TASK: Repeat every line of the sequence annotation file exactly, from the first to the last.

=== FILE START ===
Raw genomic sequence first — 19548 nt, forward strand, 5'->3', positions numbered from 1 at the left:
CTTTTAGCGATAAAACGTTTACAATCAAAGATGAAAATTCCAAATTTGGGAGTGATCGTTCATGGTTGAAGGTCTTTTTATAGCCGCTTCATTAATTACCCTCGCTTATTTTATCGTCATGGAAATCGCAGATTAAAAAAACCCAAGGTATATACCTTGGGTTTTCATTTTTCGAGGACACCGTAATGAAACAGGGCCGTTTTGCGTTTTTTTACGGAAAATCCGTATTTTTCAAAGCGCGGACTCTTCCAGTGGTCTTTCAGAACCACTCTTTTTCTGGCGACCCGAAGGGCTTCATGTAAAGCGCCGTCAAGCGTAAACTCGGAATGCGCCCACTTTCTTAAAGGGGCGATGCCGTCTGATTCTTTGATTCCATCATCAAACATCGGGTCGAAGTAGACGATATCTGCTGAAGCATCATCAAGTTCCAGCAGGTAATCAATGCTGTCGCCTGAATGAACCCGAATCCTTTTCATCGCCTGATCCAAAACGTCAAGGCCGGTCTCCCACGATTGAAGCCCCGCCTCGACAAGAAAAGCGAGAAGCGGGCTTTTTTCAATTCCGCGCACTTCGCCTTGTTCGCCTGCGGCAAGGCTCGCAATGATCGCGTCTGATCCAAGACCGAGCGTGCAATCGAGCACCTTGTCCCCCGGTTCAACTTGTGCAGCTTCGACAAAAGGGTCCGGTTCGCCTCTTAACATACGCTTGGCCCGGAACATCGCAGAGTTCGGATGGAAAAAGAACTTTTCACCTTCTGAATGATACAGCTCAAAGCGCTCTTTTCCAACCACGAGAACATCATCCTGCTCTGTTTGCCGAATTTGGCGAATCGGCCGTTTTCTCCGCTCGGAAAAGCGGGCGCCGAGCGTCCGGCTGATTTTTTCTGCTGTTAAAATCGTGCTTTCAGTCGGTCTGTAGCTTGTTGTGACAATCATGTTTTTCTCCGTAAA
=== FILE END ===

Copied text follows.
Raw genomic sequence first — 19548 nt, forward strand, 5'->3', positions numbered from 1 at the left:
CTTTTAGCGATAAAACGTTTACAATCAAAGATGAAAATTCCAAATTTGGGAGTGATCGTTCATGGTTGAAGGTCTTTTTATAGCCGCTTCATTAATTACCCTCGCTTATTTTATCGTCATGGAAATCGCAGATTAAAAAAACCCAAGGTATATACCTTGGGTTTTCATTTTTCGAGGACACCGTAATGAAACAGGGCCGTTTTGCGTTTTTTTACGGAAAATCCGTATTTTTCAAAGCGCGGACTCTTCCAGTGGTCTTTCAGAACCACTCTTTTTCTGGCGACCCGAAGGGCTTCATGTAAAGCGCCGTCAAGCGTAAACTCGGAATGCGCCCACTTTCTTAAAGGGGCGATGCCGTCTGATTCTTTGATTCCATCATCAAACATCGGGTCGAAGTAGACGATATCTGCTGAAGCATCATCAAGTTCCAGCAGGTAATCAATGCTGTCGCCTGAATGAACCCGAATCCTTTTCATCGCCTGATCCAAAACGTCAAGGCCGGTCTCCCACGATTGAAGCCCCGCCTCGACAAGAAAAGCGAGAAGCGGGCTTTTTTCAATTCCGCGCACTTCGCCTTGTTCGCCTGCGGCAAGGCTCGCAATGATCGCGTCTGATCCAAGACCGAGCGTGCAATCGAGCACCTTGTCCCCCGGTTCAACTTGTGCAGCTTCGACAAAAGGGTCCGGTTCGCCTCTTAACATACGCTTGGCCCGGAACATCGCAGAGTTCGGATGGAAAAAGAACTTTTCACCTTCTGAATGATACAGCTCAAAGCGCTCTTTTCCAACCACGAGAACATCATCCTGCTCTGTTTGCCGAATTTGGCGAATCGGCCGTTTTCTCCGCTCGGAAAAGCGGGCGCCGAGCGTCCGGCTGATTTTTTCTGCTGTTAAAATCGTGCTTTCAGTCGGTCTGTAGCTTGTTGTGACAATCATGTTTTTCTCCGTAAA